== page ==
Veggitech, a pioneer in agritech, unveiled the first Saffron farm ever in the UAE and the largest in the MENA region, spanning only 165sqm but equivalent to 3.5 hectares of land typically.
Working in line with the UAE’s National Food Security Strategy for 2051, Veggitech is bringing agriculture to new heights through efficient supply chain and advanced technology with the key aim of boosting the agriculture sector and democratizing growth light-assisted hydroponics systems and penetration for mass movement in urban farming.
Veggitech began the inaugural Saffron farm project in the summer this year with harvest expected to peak mid-November. The first of its kind in the UAE and the largest in the MENA region, the Veggitech ‘Red gold’ farm boasts fully smart built-in systems to manage the entire farming process; from temperature control to irrigation systems. The vertical farm technology will produce healthier crops without the use of fertilizer and pesticides, as well as reduced land usage and minimum water consumption creating a more sustainable production cycle.
Chairman of SNASCO Holding Group, Saleh Nasser Al Sorayai said, “agritech is one of the key pillars within the UAE National Food Security Strategy 2051 and the Global Food Security Index. Our Zafran project is just another demonstration and proof that the UAE is the right place to take this mission forward, given the support from the government. We are looking forward to being a key player in the nation’s mission as we continue to expand our indoor vertical farming ventures in the UAE and create educational programmes that promote urban farming, ultimately contributing to food security and production.”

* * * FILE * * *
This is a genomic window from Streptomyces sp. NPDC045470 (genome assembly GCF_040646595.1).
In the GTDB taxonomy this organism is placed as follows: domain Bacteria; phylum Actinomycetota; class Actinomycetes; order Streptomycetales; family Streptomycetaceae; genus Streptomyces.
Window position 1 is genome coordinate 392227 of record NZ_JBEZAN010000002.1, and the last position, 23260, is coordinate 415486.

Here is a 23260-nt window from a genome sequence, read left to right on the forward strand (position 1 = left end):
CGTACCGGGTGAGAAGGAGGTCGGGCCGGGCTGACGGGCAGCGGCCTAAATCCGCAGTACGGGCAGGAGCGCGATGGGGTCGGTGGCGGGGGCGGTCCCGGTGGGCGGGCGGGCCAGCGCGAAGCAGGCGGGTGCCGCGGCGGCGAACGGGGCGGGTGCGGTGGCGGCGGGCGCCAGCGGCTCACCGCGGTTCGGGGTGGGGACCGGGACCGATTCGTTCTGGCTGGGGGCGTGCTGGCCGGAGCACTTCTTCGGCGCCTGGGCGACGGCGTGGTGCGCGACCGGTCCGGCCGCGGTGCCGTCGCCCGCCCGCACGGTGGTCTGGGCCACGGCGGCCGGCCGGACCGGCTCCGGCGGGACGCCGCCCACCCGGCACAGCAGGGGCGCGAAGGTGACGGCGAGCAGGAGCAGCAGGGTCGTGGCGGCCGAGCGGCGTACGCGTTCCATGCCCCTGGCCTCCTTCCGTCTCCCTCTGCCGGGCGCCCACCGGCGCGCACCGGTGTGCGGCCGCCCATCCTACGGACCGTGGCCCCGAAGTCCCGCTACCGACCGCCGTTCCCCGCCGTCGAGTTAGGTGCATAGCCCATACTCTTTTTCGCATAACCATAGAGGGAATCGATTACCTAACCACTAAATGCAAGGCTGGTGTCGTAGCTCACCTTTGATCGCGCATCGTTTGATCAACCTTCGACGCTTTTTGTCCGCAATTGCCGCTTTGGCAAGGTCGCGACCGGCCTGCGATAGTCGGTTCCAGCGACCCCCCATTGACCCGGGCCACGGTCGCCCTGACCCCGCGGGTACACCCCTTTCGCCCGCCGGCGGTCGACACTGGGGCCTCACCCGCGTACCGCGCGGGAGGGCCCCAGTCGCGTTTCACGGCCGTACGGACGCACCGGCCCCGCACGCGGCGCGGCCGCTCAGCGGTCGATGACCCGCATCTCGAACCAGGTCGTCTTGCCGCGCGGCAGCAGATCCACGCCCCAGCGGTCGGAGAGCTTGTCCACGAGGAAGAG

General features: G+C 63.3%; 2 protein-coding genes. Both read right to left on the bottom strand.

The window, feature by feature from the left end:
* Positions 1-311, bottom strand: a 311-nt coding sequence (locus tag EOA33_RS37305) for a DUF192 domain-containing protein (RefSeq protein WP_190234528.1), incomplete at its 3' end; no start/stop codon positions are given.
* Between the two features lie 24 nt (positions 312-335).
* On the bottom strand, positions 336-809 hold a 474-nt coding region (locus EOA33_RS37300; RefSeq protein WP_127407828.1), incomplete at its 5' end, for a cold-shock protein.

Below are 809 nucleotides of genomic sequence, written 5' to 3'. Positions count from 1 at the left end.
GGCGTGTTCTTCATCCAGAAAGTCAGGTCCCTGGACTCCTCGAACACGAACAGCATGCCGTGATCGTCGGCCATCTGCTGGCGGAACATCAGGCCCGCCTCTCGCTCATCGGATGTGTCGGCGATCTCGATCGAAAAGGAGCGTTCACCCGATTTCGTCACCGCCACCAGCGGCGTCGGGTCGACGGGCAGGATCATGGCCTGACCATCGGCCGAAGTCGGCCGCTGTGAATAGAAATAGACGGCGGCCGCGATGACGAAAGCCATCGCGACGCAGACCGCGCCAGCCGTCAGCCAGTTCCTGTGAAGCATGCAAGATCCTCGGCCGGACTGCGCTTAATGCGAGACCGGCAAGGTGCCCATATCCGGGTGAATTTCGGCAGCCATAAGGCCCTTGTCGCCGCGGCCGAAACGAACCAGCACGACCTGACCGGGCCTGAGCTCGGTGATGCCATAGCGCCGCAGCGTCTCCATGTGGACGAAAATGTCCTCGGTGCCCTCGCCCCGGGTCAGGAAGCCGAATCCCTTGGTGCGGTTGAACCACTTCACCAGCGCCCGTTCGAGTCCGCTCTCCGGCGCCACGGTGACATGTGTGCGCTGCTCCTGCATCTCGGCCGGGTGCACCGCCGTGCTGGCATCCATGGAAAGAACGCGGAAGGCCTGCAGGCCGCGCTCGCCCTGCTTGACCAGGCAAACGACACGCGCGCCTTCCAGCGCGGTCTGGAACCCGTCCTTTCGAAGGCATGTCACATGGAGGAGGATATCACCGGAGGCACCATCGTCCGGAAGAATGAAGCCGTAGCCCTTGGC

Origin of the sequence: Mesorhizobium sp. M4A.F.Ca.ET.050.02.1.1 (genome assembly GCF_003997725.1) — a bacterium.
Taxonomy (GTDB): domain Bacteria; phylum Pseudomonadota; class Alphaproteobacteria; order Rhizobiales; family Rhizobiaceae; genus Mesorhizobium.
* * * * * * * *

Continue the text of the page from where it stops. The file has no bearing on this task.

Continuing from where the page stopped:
Saffron is often referred to as ‘red gold’ due to its prestigious value and reputation for being the most expensive spice in the world, mainly because such a small part of the flower is ultimately used and the laborious extraction process. More often than not it has been more expensive than actual gold, having been traded and used for thousands of years. Thought to have originated in Iran before progressing through Eurasia, at present Saffron farms can typically be found in countries such as Iran, India, Afghanistan and most Mediterranean countries.
Saffron itself comes from the blossom of Crocus sativus (Iridaceae), otherwise known as the Saffron crocus or saffron bulbs (corms). Each corm forms new bulbs which is how the plant breeds. The Saffron flower typically blooms in the autumn, where each bloom cycle lasts for about three weeks including an intense blooming period, otherwise known as ‘blanket days’ – which lasts about two to six days. The harvest turnaround period is very quick, with most crocus’ being harvested within 24-48 hours before the flower wilts.
The crocus is typically harvested while the bloom is still ‘sleeping’ to ensure high-quality saffron threads. The extraction of the vivid filaments is a meticulous process that must be done with extreme care and painstaking attention to detail. After ‘stripping’ the saffron it is immediately dried, otherwise known as ‘toasting’ which is dried at a temperature of no higher than 60 degrees. This is constantly monitored and monitored by the Veggitech ‘toaster’ to ensure the threads are not overdone.
The toasting process is not only done for the saffron threads however, Veggitech also dry the entire flower as they also endeavor to use the saffron flower for medicinal purposes, leaving little to no wastage.
“In our first harvest each bulb will produce 3-4 strands of saffron but next year we would expect 12-15 strands, and this will only continue to grow over time. Our inaugural saffron vertical farm currently houses approximately 5 tonnes of saffron bulbs, from which we would expect 1000kg of saffron crocus and from this 3kg of World’s Best Super Negin, a very exciting time indeed and a huge step for the UAE, ” said Dr Ardalan Ghilavizadeh who joined Veggitech to lead on the the Saffron project.